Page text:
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While working on my box for the box swap I kept having bottles of glue in the way. Once I shipped off the box, I started to clean up my workbench, and discovered over ten bottles of glue, plus a couple bottles of dye and other liquids that really need to be corralled into a single place. So I built a glue caddy.

I started by mitering the corners in some half-inch poplar, using my miter jack and glued the sides onto the bottom (another piece of poplar I had resawed to 3/8" last summer) . Then I cut some dovetailed splines. I cut the splines themselves out of a scrap piece of walnut, then cut the slots for them to match. Glued them in, and started building an insert to separate the various glue bottles and keep them from tipping over. Sawed the splines off flush, broke all the edges with a block-plane, then finished it with a coat of BLO, two coats of platina shellac, and a coat of orange shellac.

Should do the job, and it looks pretty good, I think.

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Very nice looking caddy. Also a good idea to keep it all together. Because who wants to go looking for that small bottle of special glue you cannot remember when or where you used it last?

LOL
 

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Good idea, Dave. I currently keep all of my glue in an old printer paper box. I've been meaning to make a wall hung glue caddy that I can remove and carry into the house when the temperature drops below freezing.
 

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That's a nice piece of work!
 

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Dave you won't get stuck searching for glue with that :) Nice caddy!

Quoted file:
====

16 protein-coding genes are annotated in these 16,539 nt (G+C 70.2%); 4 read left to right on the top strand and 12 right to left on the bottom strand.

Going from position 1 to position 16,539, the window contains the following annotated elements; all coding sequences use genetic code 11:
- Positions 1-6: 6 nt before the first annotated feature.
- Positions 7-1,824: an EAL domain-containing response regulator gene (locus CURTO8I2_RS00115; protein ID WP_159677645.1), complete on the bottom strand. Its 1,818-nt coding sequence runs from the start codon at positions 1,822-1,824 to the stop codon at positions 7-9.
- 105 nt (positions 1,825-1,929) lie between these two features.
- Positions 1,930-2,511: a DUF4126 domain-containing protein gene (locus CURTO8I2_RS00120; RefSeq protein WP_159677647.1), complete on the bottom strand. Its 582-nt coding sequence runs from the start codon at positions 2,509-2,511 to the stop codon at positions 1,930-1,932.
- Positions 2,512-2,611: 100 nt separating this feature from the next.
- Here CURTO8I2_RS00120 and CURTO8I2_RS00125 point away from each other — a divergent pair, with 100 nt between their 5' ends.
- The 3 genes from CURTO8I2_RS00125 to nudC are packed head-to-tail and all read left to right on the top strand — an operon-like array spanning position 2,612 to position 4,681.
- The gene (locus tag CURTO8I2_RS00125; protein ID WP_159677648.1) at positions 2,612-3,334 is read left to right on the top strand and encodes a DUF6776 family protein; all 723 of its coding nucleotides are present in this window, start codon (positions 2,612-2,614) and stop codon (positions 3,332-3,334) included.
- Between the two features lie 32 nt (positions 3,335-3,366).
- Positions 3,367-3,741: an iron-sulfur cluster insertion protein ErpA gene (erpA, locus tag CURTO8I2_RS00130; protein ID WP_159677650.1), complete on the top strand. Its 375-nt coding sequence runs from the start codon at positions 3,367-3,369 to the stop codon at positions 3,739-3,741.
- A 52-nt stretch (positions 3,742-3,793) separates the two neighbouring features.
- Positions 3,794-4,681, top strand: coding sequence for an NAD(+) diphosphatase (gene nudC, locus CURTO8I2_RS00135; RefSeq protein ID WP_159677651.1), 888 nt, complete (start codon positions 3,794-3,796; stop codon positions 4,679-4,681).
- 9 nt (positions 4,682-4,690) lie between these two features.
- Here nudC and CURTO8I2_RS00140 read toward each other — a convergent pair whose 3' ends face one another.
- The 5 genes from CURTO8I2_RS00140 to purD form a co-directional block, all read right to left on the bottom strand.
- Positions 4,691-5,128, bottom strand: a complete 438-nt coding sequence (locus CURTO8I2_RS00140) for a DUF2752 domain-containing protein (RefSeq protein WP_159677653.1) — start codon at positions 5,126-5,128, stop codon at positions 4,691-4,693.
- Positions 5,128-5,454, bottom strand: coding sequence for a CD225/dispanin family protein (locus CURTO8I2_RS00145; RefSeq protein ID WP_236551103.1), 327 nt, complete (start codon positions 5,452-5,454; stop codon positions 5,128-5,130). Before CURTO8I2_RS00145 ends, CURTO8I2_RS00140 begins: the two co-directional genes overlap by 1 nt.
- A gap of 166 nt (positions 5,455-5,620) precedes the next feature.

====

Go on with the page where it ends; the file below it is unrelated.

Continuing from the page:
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The other thing I like about having a caddy is that the small bottle of CA glue I use a lot is top-heavy. It's nearly always tipped over on its side, and I've had it leak out onto my bench a couple times. It's no fun when you discover a puddle of CA glue by putting your hand or a tool down into it.
 

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Very needed tool that most of us never take the time to build. I like the dove tail spline and I bet they were fun to cut by hand on those corners.
 

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Neil, I was almost surprised at how easy they were. Used my 14" carcasse saw, and cutting those dovetails in poplar was like a hot knife in butter. "Am I straight? Oh! I'm DONE!" But it was very satisfying just tapping the splines home to test fit, and thinking they were a little tight. Then they slid in like magic with a little glue to lubricate the process. It was one of the best shop sessions I've had where everything (except one cut of the waste with the coping saw) went just like it's supposed to.

More like that, please!
 

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Very cool! I need to make a caddy ASAP!
 

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That's one good way to keep all the glue in one place. Spilling glue and finding it later all over the place sucks.